Shoppers turned out in greater numbers and had a higher average spend this Black Friday weekend versus a year ago, according to the National Retail Federation (NRF).

holiday retail sales, NRF, National Retail Federation, Black Friday, Black Friday weekend, holiday season, BIGresearch, Cyber Monday, holiday shoppers, Matthew Shay, comScore, Internet shopping, online retailers, online shopping, Gian Fulgoni, Amazon, Walmart, Target, Best Buy, Russell Redman

Other Services
Reprints / E-Prints
Submit News
White Papers

Retail News Breaks Archives

NRF: Encouraging start for holiday retail sales

November 29th, 2010

WASHINGTON – Shoppers turned out in greater numbers and had a higher average spend this Black Friday weekend versus a year ago, according to the National Retail Federation (NRF).

According to a NRF survey of more than 4,300 consumers conducted by BIGresearch, 212 million shoppers visited stores and web sites during Black Friday weekend (Nov. 25 to 27), up from 195 million last year. Consumers also spent more, with the average shopper this weekend spending $365.34, compared with $343.31 a year earlier. Total spending came in at an estimated $45 billion.

"While Black Friday weekend is not always an indicator of holiday season performance, retailers should be encouraged that a focus on value and discretionary gifts has shoppers in the spirit to spend," NRF president and chief executive officer Matthew Shay said in a statement. "As retailers look ahead to the first few weeks of December, it will be important for them to keep momentum going with savings and incentives that holiday shoppers simply can't pass up."

In terms of where people did their Black Friday weekend shopping, drug stores were one of the retail venues seeing an uptick, according to the NRF poll. This year, 13.6% of those surveyed said they did their holiday shopping at a drug store versus 13.4% last year.

Also on the upside regarding where consumers said they did their Black Friday weekend shopping were supermarkets (20.5% this year versus 19.6% in 2009), department stores (52% this year versus 49.4% in 2009), apparel/accessories stores (24.4% this year versus 22.9% in 2009) and craft/fabrics stores (7.2% this year versus 6.5% in 2009).

NRF noted that although shoppers seemed focused on getting good deals, items offering a strong value appeared to win out over the lowest prices. This year, smaller percentages of consumers said they did their Black Friday weekend shopping at discount stores (40.3% versus 43.2% in 2009), electronics stores (28.7% versus 29% in 2009) and other specialty stores (13.5% versus 14.9% in 2009).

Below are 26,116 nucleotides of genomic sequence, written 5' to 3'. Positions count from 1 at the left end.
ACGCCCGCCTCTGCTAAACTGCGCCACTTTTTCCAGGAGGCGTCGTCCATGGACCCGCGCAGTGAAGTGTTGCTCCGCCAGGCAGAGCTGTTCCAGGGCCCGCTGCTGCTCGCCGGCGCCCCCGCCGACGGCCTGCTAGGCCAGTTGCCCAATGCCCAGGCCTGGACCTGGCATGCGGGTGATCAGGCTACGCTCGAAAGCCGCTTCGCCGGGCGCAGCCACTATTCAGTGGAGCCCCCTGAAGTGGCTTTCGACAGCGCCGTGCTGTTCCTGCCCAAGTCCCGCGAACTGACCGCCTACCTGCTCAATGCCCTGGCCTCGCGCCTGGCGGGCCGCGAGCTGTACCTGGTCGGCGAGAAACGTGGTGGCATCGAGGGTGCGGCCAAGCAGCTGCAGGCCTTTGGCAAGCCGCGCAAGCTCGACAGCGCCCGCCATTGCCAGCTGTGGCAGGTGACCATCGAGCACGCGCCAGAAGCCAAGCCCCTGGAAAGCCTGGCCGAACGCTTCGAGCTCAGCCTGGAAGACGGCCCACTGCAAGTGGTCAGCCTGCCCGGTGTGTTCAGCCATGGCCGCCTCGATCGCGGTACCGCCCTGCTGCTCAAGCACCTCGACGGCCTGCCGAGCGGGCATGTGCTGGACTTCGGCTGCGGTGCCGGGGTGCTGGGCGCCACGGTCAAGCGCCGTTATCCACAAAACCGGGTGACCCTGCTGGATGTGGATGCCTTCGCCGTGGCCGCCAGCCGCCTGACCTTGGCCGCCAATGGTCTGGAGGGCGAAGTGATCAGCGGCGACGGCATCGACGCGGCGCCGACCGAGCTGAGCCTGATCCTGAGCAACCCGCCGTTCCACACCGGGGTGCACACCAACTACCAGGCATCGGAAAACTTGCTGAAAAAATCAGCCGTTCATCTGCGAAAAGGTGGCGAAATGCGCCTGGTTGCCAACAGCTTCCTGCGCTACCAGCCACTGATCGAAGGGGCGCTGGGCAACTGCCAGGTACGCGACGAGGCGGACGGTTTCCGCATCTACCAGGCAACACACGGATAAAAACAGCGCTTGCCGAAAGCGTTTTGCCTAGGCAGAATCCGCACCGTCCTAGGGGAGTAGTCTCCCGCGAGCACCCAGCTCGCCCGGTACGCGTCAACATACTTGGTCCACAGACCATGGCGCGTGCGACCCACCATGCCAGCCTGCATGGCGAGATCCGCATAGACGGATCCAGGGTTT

Many retailers opened their doors earlier this year, and many succeeded in attracting shoppers, the survey found. The number of people who began their Black Friday shopping at midnight tripled this year to 9.5% from 3.3% in 2009. By 4 a.m. nearly a quarter (24%) of Black Friday shoppers were already at the stores, according to the poll. What's more, the number of people who shop on Thanksgiving, both online and in stores, has doubled over the past five years, from 10.3 million in 2005 to 22.3 million in 2010.

Shoppers also showed that they were more willing to make discretionary purchases this year. The percentage of people who bought jewelry over the weekend rose to 14.3% this year from 11.7% in 2009. In addition, more people purchased gift cards (24.7% of those polled), toys (33.6%), books and electronic media (42.1%) than a year ago.

Among nondiscretionary areas seeing more purchases this year  were apparel and accessories (52.7% of respondents) and food and candy (24%). The percentage stayed the same for personal care and beauty items (22.4%).

"It's certainly encouraging to see an increase in traffic and sales from the four-day holiday weekend. However, consumers still have concerns about the economy, jobs and paying down debt," stated Phil Rist, executive vice president at BIGresearch. "It was the consumers' search for deals and bargains that drove the weekend traffic rather than their confidence in the economy."

Meanwhile, the percentage of people who shopped online this Black Friday weekend surged to 33.6% this year from 28.5% in 2009, which NRF called a strong sign heading into Cyber Monday, the day after the Black Friday weekend, which is typically the biggest online shopping day of the year.

In a separate Internet shopping analysis on the Black Friday weekend, digital business analytics firm comScore said online retail spending on Thanksgiving Day (Nov. 25) jumped 28% year over year to $407 million, compared with a 9% rise to $648 million on Black Friday (Nov. 26).

"Although Black Friday is known for the flurry of activity occurring in brick-and-mortar retail stores, online shopping is increasingly becoming the refuge of those preferring to avoid the crowds and long lines," commented comScore chairman Gian Fulgoni. "The $648 million in online spending this Black Friday represents the heaviest online spending day of the season to date and a solid increase over last year's Black Friday. Interestingly, we are also seeing consumers beginning to buy online in a more meaningful way on Thanksgiving Day, which has historically seen low buying activity."

Four online retailers exceed 4 million U.S. unique visitors on Black Friday, with mixed results versus last year, according to comScore. Amazon was the most visited online retail property on Black Friday, growing 25% from a year ago, followed by Walmart (down 1% versus 2009), Target (up 9%) and Best Buy (up 1%).